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Courtesy of Netflix

“Sierra Burgess is a Loser,” the rom-com that lacks romance

September 13, 2018

As Netflix continues to release several new movies, it introduces “Sierra Burgess is a Loser,” the newest addition to the rom-com genre. “Sierra Burgess is a Loser” is a modern take on the play “Cyrano de Bergerac” written in 1897, both versions contain intelligent characters who are insecure about their physical appearances.

 Sierra Burgess (Shannon Purser from “Stranger Things”) is a bright, witty, and passionate high schooler who although seems to be comfortable with who she is, has insecurities about her physical appearance because her body isn’t considered conventionally attractive. When Sierra’s phone number ends up getting in the hands of a sensitive jock, Jamey (Noah Centineo from “To All the Boys I’ve Loved Before”) because of a prank done by the mean girl, Veronica (Kristine Froseth), Sierra develops a deep connection with Jamey through phone calls and text messages, without him actually knowing who she is.

Throughout the movie, Sierra continues to catfish Jamey by convincing Veronica to help her trick him into thinking that she is Veronica. Because they are both involved in this catfishing scheme, an unlikely friendship evolves between both Veronica and Sierra. Despite being a rom-com, “Sierra Burgess is a Loser” focuses on the friendship of the two girls. Although Veronica used to bully Sierra, Sierra realizes that she is a decent person after getting a better look into her personal life. The movie seems to have a bigger focus on their friendship than the actual romance between Sierra and Jamey.

Because “Sierra Burgess is a Loser” is a rom-com, the romance between Sierra and Jamey was expected to be deep and intimate, however when watching the movie the romance comes across as generic and unauthentic. Their relationship started on the phone, through exchanges of text messages and phone calls. They built a connection by asking each other questions and sending funny pictures through texts and the occasional four hour phone calls. However, they never did anything to further the development of their relationship, which made it feel artificial. And because they couldn’t actually meet in person, it was difficult to see the chemistry between the two characters. The romance was also based off of a lie, which made it even harder to imagine a happy ending for the characters. If the romance was more authentic, the movie would be more intriguing to watch.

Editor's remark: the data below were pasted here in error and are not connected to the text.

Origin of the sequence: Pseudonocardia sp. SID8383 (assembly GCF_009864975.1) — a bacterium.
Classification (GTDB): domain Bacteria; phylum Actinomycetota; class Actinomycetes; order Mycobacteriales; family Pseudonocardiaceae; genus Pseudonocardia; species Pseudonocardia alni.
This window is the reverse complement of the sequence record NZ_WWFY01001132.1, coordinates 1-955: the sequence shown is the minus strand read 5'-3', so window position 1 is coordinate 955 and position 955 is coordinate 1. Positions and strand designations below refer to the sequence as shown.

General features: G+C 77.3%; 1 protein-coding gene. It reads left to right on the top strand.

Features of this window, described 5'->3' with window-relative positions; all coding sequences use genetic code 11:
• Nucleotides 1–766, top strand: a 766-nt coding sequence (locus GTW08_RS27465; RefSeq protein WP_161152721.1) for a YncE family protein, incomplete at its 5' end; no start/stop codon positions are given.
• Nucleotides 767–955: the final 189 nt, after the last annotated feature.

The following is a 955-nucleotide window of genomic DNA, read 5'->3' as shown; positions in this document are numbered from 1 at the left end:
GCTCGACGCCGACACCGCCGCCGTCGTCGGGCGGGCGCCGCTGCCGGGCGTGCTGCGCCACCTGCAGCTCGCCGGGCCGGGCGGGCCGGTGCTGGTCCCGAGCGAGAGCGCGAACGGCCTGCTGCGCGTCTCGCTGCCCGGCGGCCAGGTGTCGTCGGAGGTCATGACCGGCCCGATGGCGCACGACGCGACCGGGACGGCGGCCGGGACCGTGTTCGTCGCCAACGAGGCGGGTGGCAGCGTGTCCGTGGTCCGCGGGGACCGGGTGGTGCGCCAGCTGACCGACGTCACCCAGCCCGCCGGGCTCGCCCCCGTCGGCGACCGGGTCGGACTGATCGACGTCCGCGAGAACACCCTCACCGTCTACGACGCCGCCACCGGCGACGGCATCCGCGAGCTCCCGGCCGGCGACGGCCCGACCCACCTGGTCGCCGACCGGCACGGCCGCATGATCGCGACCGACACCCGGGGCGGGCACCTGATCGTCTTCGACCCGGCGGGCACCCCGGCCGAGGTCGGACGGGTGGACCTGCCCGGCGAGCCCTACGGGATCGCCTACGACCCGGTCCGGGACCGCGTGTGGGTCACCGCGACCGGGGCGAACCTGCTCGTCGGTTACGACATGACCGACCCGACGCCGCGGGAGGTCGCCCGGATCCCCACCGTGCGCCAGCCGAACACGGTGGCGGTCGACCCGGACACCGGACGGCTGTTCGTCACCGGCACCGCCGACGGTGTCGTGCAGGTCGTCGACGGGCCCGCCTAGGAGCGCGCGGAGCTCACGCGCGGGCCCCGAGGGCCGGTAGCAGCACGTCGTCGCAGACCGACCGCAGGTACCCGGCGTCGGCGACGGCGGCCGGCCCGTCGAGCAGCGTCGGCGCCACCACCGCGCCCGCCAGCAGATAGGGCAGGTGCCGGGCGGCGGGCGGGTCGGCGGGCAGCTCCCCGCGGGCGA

Towards the end of the movie, Sierra manages to mess up her relationship, with both Jamey and Veronica. Because of this she ends up writing a song about her insecurities which leads to everything somehow getting fixed. This makes for a rushed ending and causes the resolution to   have a small impact on the overall movie.

 Although “Sierra Burgess is a Loser” is Purser’s first lead role, she does a great job in depicting a confident normal modern-day high schooler. It is refreshing to see a lead character who is body positive and embraces the idea of self-love, despite having nontraditional beauty.  Overall “Sierra Burgess is a Loser” successfully displays important and relatable themes about beauty and self-worth to its viewers.

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